# Atmospheric calculation

I am looking for a single mathematical formula that takes in elevation, temperature, humidity and barometric pressure, and gives the speed of sound as an answer. I have found many simplified formulae which use only one variable to give an approximate answer but can't find one that provides a more accurate answer. I realize this may be out of the scope of experts exchange, but thought it can't help to ask.
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Commented:
You could also get a 1.7% speed change from a 13mph wind.
But it also occurs to me that you may be able to time the burst better than you can time the flash,
in which case you may be able to get a height estimate from the difference in times from 3 or more microphones.
https://en.wikipedia.org/wiki/Multilateration
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Commented:
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Commented:
Just trying to get some context.

Is there a practical purpose for this calculation?
How much accuracy do you think you have and how much do you think you need?
How accurately do you expect to measure elevation and environmental variables?

Do you have a particular acoustic waveform and power level in mind?
Are you aware of non-linear and dispersion effects?
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Author Commented:
To answer d-glitch, I have written a burst height calculator, in Delphi. It uses the speed of sound and the time delay between the light of a pyrotechnic shell burst, and the moment the sound arrives at the camera, which occurs somewhere between 150 and 250 feet up. I have a weather station at the site and so have the temperature, barometric pressure, humidity and of course the site elevation above sea level, for each test. I have the shells on video and so can easily count the fields (1080 60i), between flash and burst. I am standing nearly directly under the shells as I video tape them. Of course the accuracy of my measurements is limited to slightly less than 1/60 second because that is the temporal resolution of the fields. My site is nearly 3000 feet above sea level and so I don't like to use the typical calculations found that assume sea level and standard conditions. I feel I should get a s close as possible with the speed of sound to achieve the greatest accuracy. Knowing the burst height is useful in many ways. It is a safety consideration. It can help me to learn how much small variations in the lift charge will effect the burst height, and how to best compensate for under and overweight shells.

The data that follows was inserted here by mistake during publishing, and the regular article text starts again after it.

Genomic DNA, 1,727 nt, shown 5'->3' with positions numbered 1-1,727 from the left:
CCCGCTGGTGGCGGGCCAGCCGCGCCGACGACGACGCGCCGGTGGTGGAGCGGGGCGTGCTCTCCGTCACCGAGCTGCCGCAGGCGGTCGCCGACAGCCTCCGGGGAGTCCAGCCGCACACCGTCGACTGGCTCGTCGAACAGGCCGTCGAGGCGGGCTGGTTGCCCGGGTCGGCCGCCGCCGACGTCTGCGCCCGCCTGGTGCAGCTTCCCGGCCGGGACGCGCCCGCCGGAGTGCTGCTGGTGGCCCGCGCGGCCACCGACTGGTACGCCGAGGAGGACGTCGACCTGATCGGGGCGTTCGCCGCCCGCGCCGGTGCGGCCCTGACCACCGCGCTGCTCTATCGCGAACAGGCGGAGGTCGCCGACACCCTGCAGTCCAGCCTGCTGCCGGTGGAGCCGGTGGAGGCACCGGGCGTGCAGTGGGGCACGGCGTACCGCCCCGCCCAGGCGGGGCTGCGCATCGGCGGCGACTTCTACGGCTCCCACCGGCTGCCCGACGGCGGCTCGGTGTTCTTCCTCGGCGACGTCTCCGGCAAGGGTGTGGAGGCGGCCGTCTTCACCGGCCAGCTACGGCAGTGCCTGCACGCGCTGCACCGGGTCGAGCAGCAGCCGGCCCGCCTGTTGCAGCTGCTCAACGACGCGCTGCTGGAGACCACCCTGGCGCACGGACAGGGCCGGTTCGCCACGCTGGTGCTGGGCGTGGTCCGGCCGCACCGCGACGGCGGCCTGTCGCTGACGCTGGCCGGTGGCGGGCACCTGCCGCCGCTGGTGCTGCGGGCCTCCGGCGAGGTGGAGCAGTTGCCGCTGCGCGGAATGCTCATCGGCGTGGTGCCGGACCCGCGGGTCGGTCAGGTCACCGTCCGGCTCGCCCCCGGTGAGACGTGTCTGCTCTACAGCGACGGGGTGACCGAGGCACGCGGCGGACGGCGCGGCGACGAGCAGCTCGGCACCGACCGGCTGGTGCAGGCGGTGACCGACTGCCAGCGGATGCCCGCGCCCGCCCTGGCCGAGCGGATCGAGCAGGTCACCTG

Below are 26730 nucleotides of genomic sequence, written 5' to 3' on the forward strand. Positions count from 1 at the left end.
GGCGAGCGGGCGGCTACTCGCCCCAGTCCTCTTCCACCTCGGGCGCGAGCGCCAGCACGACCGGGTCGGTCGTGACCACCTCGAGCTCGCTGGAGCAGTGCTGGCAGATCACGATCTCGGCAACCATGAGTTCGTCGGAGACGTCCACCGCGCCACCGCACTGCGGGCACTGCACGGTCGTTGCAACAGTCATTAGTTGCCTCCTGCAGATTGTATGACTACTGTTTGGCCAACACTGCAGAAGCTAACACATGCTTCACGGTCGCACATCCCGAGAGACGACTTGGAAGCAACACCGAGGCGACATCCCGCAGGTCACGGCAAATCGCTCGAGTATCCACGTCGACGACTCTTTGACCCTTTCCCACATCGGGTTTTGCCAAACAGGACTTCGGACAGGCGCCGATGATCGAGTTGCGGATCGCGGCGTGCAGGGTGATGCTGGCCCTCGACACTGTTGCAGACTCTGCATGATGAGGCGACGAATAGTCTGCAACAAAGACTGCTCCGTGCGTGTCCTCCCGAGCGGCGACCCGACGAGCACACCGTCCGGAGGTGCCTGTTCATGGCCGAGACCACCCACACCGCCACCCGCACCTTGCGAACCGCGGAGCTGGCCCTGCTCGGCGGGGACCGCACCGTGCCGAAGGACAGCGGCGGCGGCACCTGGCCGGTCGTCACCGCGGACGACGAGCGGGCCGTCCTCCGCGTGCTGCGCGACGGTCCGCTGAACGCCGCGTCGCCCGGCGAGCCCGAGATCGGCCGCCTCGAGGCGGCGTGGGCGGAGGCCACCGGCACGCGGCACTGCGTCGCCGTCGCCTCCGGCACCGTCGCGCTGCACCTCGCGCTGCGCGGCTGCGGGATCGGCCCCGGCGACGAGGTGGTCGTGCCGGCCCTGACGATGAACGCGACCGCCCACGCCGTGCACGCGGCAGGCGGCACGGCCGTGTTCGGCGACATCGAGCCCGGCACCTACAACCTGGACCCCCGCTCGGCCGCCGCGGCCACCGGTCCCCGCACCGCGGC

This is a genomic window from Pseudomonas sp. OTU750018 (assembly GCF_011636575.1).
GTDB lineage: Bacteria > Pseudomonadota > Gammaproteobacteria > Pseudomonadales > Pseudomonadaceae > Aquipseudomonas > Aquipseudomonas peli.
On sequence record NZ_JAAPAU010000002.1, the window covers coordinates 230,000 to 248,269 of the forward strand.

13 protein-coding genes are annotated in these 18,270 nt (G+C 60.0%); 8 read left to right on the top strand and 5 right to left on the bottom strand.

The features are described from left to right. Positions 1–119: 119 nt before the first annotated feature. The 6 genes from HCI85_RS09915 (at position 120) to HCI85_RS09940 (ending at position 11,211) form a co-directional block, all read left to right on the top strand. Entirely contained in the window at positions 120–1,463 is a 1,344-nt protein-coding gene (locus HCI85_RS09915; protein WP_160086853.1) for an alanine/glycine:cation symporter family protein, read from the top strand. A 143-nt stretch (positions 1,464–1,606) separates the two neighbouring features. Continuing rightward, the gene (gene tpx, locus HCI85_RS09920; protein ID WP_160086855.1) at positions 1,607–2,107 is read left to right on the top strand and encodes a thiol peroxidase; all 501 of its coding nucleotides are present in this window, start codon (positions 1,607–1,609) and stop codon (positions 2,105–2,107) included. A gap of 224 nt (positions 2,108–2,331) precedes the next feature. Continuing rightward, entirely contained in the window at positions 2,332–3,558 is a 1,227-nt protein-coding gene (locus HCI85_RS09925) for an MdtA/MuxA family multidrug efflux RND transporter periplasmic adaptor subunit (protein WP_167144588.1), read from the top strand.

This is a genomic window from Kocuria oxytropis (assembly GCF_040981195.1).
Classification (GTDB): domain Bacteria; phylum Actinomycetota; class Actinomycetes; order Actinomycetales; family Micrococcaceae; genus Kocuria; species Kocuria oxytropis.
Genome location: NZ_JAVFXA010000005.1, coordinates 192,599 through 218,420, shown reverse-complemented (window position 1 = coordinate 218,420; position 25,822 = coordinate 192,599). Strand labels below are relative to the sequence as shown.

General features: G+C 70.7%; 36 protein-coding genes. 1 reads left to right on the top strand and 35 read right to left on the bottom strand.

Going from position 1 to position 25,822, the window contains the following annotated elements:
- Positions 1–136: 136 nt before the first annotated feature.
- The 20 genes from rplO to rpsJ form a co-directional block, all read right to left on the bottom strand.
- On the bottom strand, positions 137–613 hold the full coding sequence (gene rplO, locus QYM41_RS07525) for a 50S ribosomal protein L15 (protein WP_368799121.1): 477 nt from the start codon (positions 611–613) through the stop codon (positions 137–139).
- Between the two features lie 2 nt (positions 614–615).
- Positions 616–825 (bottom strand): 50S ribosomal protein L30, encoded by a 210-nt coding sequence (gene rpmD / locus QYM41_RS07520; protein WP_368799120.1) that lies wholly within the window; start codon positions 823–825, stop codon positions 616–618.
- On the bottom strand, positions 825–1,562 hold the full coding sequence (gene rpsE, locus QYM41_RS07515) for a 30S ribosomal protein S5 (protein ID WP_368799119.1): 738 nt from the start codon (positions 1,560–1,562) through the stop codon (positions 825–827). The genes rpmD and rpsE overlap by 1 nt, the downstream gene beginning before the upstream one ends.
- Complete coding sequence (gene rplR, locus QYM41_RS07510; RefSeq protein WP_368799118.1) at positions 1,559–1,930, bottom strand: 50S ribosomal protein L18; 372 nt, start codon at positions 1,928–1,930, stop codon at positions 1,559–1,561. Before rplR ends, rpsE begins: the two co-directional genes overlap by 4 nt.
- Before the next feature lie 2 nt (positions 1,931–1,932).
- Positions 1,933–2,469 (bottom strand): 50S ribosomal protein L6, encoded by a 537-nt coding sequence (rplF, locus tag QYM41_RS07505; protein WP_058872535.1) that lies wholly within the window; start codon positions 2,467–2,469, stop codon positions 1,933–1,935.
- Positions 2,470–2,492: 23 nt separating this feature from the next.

I would want to have the calculation inside my program rather than needing to use online web sites to perform the calculation. As far as how much accuracy I have or need, I don't know how much accuracy the four measurements can provide me with, or which ones are the most important or if one or more of these is redundant.
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Commented:
elevation would be a substitute for estimates of temperature and pressure, so given those, elevation should be irrelevant,
except that it seems like you have measurements at one elevation and want speed of sound as it varies at different elevations above that.
But 1/60s already represents about 10% of your distance, so greater accuracy in estimating speed shouldn't matter much.
Maybe you could get better height estimates by triangulating the position with two cameras.
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Commented:
ozo is certainly correct, on several counts.

Consider the sources of error and their magnitudes.

Here is a chart for the speed of sound at a variety of altitudes and temperatures:  https://www.fighter-planes.com/jetmach1.htm
761.1 mph  at        0 ft and 15    ºC
747.9 mph  at 5000 ft and  5.1 ºC    <== This is 1.7% change.

1/60th of a second at 761.1 mph  gives you a resolution of  18.6 ft,  which is approx 10% of your expected value.

Doing some trig with a second camera is also a great idea, if you can handle the infrastructure.
This is cell phone photo of a yardstick from 6 ft away.  The camera lens was even with the 10 in mark.
I marked the pixel coordinates of the 10 and 35 in marks.
To scale this up to 250 ft altitude, multiply the distances by 120, so the camera would need to be 720 ft from the launch pad.
The nominal resolution here would be 902 pixels for 250 feet, or about 3.3 inches.
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Commented:
If this is an important measurement, and you have a little money to spend, you should be able to get better than 1 ft resolution electronically.

You would need a light detector that clicks when it sees the flash and two microphones.  One microphone would be at ground level and the other at 6 or 10 feet.

The delay between the flash/click and the ground microphone would represent the altitude.  The delay between the two microphone signals would give you a local calibration for the speed of sound.

Picking events of an audio recording is feasible, but ugly.  You could use the same three sensors and two digital timers channels as well.  This sort of project would fit easily into a PIC or Arduino for a junior-level EE project.
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Commented:
Good advice on sources of error and alternate techniques.
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